Stroke is the most common cause of acute symptomatic seizures, which account for nearly half of acute symptomatic seizures.79 Seizures which are present within 1 week of cerebrovascular disease are attributed to acute symptomatic seizures. Hemorrhage, lobar location, and anterior hemisphere location are related to a higher incidence of early seizures.20,80 In the acute phase of stroke, epileptic discharges are induced by ischemia, hypoxia cerebral edema, or direct stimulation of injured neurons. In addition, seizure threshold can be reduced by the merger of dehydration, electrolyte imbalance, or infection in the acute phase. These reactions become pathogenic factors and contribute to acute symptomatic seizures. Within 15 days of a transient ischemic attack or a lacunar infarct, ~1%–2% of patients experience a seizure.81 Seizures usually occur within the first 48 hours of ischemic stroke and within hours of subarachnoid hemorrhage.81
Traumatic brain injury and neoplasm account for nearly 10% and 9% of symptomatic seizures, respectively.75 Epileptic discharges may be caused by cerebral edema or the irritability of neoplasm. In addition, subdural hematoma and post-traumatic hemorrhage are associated with seizures in patients who have experienced traumatic brain injury.8
The elderly, especially people who have underlying diseases with lower immunity, are prone to CNS infections caused by viruses, bacteria, fungi, and parasites. CNS infection is another important risk factor of acute symptomatic seizures, which accounts for nearly 2% of symptomatic seizures.75 CNS infection, especially affecting the temporal lobe, is a risk factor of SE, and it is more refractory,82 so it is one of the causes that we must emphasize in the elderly, with those in developing countries more easily affected by it. As health conditions are poor in developing countries, CNS infection is more common in developing countries than in developed countries.83,84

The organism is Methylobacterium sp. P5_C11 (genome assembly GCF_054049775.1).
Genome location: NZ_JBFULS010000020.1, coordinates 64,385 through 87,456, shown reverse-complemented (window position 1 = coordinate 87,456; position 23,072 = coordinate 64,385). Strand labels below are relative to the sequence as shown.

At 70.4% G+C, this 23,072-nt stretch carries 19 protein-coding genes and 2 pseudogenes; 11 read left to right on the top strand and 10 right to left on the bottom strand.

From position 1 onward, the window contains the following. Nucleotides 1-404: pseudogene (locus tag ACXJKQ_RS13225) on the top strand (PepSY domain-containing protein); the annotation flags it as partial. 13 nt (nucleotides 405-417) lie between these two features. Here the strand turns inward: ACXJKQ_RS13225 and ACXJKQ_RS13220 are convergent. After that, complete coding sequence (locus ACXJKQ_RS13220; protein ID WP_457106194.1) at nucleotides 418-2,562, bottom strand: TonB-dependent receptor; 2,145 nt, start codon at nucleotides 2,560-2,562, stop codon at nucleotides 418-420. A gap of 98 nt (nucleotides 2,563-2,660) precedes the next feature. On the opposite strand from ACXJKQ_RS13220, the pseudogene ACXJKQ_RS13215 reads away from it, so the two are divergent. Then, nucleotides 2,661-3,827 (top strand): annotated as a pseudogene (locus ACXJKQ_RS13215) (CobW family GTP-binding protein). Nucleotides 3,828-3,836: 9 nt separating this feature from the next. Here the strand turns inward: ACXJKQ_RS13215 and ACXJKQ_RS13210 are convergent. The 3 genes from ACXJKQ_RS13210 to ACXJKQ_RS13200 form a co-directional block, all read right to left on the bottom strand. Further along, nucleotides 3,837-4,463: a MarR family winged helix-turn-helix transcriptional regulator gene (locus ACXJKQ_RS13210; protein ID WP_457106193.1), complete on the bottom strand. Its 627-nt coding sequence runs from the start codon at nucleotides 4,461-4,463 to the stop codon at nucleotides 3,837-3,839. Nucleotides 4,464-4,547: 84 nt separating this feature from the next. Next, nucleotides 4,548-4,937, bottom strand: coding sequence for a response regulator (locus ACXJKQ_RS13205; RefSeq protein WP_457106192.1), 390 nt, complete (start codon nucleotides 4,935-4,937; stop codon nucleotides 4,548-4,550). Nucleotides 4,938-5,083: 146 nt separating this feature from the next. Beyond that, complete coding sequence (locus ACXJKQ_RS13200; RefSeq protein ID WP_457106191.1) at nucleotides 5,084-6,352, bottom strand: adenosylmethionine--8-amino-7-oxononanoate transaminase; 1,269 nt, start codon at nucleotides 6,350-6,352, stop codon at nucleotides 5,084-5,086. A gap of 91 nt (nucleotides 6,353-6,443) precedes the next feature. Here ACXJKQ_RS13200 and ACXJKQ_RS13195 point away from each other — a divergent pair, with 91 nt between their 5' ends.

Prescription drug use and drug withdrawal are important risk factors of acute symptomatic seizures in the elderly. Drugs and drug withdrawal account for up to 10% of acute symptomatic seizures in the elderly.8 Common drugs that can cause seizures include antibiotics, endocrine drugs, local anesthetics/anti-arrhythmia agents, psychotropic drugs, stimulant drugs, anesthetics, and excessive anticonvulsants.85,86 In addition, drug withdrawal is also sometimes associated with acute symptomatic seizures. For example, the withdrawal of barbiturates and benzodiazepines can lead to acute symptomatic seizures.86 Moreover, large doses of medication, parenteral administration, and comorbidity are risk factors of acute symptomatic seizures related to drugs.15 The elderly who are long-term hospitalized or have serious illness are more prone to experience drug-related seizures.15 In addition, smoking may affect the distribution of theophylline; therefore, smoking patients are particularly prone to have generalized seizures when theophylline is prescribed.15
In addition, a number of internal medicine diseases contribute to 10%–15% of acute symptomatic seizures,87 including fever, hypoglycemia, electrolyte imbalance, water intoxication, pneumonia with or without respiratory failure, severe myxedema, liver failure, and renal failure; however, uremia, liver failure, hypoglycemia, hyponatremia, and hypoxia are the most common internal medicine disease causes.15 These metabolic and toxicity factors may reduce seizure threshold, inducing acute symptomatic seizures, with these factors removed, seizures may no longer occur. Electrolyte imbalance, renal failure, and hypoglycemia or hyponatremia, are the most common internal medicine conditions in elderly people in our clinical work.